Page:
Summary judgment is another tool judges can use in determining if a case should proceed to a jury, although that determination occurs before the trial begins.14 The United States Supreme Court adopted a summary judgment rule applicable to all civil cases; similarly, the Florida Supreme Court also adopted such a rule.15 The Florida Supreme Court has urged lower courts to exercise caution in utilizing the summary judgment power.16 The new Rule 1.510 adopted by the Florida Supreme Court mirrors the summary judgment standard set forth in Rule 56 of the Federal Rules of Civil Procedure.17 According to the DCA, this change “represents a return to the procedural expediencies that the supreme court had approved over a century earlier as complementing, rather than conflicting with, the right to a trial by jury.”18 The Florida Supreme Court “essentially requires that the directed verdict standard—which it has approved for application mid-trials since the nineteenth century—now to be applied pre-trial as well.”19 As the DCA notes, “The function of the trial court at the summary judgment stage is not ‘to weigh the evidence and determine the truth of the matter but to determine whether there is a genuine issue for trial.’”20 The non-moving (i.e., the party who did not file the summary judgment motion) party has the burden “to come forward with evidence showing a ‘dispute about a material fact [that] is “genuine,”’ or, in other words, demonstrate that ‘the evidence is such that a reasonable jury could return a verdict for the’ party opposing the motion.”21 If the non-moving party fails to meet that burden, the trial court “may grant summary judgment against the party without running afoul of the constitution’s jury-trial guarantee.”22

Turning to the case at issue, the DCA held that the trial court correctly determined that “Whitlow failed to come forward with evidence that demonstrated one or more genuine disputes of material fact that required resolution by a jury.”23 In making its determination, the DCA reviewed the trial court’s decision de novo (Latin for “anew”), meaning the court does not owe the trial court’s decision deference.24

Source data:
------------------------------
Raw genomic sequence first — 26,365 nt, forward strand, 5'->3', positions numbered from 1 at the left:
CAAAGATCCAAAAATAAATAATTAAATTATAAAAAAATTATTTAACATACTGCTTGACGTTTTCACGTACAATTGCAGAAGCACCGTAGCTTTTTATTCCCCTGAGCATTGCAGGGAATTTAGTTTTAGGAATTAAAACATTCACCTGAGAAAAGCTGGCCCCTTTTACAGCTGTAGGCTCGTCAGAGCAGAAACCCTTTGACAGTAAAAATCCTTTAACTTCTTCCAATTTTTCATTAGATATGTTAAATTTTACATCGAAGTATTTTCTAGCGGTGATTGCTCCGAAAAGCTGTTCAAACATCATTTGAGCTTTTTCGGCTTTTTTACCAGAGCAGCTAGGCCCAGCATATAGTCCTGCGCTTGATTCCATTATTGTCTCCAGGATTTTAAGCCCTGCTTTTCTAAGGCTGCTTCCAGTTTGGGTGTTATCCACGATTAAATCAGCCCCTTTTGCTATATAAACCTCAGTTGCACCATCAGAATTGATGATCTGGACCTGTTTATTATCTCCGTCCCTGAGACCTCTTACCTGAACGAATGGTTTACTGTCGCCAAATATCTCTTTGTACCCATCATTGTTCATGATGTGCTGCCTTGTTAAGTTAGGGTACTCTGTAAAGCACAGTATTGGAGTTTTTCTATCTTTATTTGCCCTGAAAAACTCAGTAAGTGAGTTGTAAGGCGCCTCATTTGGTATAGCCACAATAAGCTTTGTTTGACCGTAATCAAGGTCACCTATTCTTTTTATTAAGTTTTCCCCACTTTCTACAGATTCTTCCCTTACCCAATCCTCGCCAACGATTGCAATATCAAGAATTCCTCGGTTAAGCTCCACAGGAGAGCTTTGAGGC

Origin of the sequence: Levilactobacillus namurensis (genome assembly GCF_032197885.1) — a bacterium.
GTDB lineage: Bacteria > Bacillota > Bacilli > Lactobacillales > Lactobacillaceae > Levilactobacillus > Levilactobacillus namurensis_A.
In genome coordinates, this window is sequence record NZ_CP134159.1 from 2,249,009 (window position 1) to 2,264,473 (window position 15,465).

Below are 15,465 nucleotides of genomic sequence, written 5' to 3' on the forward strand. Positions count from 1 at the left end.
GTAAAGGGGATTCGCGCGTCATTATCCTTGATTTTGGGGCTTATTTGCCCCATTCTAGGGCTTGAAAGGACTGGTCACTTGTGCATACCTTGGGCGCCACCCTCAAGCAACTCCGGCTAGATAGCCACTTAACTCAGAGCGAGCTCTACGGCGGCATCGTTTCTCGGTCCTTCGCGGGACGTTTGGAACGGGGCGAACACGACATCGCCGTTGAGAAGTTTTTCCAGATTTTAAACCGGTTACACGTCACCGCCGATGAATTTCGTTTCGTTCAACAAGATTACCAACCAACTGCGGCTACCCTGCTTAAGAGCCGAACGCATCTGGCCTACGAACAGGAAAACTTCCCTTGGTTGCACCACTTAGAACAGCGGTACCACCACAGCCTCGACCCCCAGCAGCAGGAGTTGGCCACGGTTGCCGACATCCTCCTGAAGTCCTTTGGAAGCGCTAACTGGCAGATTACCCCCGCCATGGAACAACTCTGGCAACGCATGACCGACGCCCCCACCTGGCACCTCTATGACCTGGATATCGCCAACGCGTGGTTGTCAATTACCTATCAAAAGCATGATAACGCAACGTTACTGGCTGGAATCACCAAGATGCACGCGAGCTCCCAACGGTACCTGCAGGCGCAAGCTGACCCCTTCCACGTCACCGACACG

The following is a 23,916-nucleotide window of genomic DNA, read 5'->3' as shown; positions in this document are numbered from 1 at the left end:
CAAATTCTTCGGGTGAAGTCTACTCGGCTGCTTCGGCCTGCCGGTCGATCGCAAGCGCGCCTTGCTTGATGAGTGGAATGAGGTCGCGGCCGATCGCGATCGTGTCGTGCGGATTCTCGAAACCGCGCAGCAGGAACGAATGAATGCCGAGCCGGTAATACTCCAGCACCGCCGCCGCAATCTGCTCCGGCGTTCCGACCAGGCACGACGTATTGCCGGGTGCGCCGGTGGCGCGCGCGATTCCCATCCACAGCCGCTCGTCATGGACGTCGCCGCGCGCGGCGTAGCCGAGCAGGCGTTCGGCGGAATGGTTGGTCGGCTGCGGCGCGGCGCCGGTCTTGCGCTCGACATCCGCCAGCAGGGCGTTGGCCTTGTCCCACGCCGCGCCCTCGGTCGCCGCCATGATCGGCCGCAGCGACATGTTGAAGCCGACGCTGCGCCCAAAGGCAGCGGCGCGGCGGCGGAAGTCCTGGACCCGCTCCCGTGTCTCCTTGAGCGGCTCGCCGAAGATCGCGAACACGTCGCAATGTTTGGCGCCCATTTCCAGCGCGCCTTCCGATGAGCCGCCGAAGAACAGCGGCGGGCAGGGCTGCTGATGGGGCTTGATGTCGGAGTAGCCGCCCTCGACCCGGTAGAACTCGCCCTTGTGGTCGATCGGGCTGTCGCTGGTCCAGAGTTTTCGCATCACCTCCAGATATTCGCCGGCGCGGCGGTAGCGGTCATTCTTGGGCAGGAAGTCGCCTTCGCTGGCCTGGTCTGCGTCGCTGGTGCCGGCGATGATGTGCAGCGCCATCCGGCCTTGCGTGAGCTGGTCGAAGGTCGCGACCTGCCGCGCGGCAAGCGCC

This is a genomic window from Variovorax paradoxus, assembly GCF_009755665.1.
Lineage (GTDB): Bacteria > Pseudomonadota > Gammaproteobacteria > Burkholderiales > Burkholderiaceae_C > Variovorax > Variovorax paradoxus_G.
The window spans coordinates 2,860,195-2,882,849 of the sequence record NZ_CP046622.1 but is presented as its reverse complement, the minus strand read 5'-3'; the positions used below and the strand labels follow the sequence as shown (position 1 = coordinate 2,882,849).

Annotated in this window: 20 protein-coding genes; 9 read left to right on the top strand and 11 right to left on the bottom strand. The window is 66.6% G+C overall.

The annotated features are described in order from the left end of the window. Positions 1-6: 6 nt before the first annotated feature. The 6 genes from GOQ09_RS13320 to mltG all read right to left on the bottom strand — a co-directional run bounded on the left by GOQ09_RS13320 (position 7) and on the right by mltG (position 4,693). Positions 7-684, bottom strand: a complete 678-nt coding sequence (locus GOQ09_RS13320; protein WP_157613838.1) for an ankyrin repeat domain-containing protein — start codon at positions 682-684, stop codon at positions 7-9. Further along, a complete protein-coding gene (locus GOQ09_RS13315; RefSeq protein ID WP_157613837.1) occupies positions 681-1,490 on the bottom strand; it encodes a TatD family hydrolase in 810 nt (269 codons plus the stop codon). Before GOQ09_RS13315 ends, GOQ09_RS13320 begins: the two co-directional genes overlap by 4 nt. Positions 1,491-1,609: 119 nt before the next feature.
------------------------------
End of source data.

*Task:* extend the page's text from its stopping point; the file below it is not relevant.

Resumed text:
The revised Rule 1.510 will have far-reaching consequences for litigants in Florida. It is critical that practitioners and clients understand this change and consider its application in determining whether to proceed to filing a claim in state court.

If you have any questions or concerns regarding this topic, or any topic related to labor and employment law, please contact us.



1 Credit to Coach Lee Corso for popularizing the catchphrase.

2 See Whitlow v. Tallahassee Mem’l Healthcare, Inc., No. 1D21-3413 (Fla. 1st DCA Aug. 16, 2023), available at (last visited Oct. 2, 2023).

3 See id.

4 Id., at *1.

5 Id.

6 Id., at *1-2 (citing section 768.0755(1), Florida Statutes.

7 Id., at *2.

8 Id. 2

9 Id., at *2. The right to a trial by jury in civil matters is enshrined in the United States and the Florida Constitutions. U.S. Const. amen. VII; Art. I, § 22, Fla. Const. Furthermore, the denial of the right to trial by a jury was one of the grievances raised by the colonists against the Crown in the Declaration of Independence. Whitlow, at *2-3.

10 Id., at *4.

11 Id.

12 Id., at *5 (citation omitted).

13 Id., at *9.

14 Id., at *6.

15 Id., at *7.

16 Id., at *8.

17 Id.

18 Id., at *8-9.

19 Id., at *9.

20 Id. (citation omitted).

21 Id., at *9-10 (citation omitted).

22 Id., at *10.

23 Id., at *10, 15.

24 See id., at *10.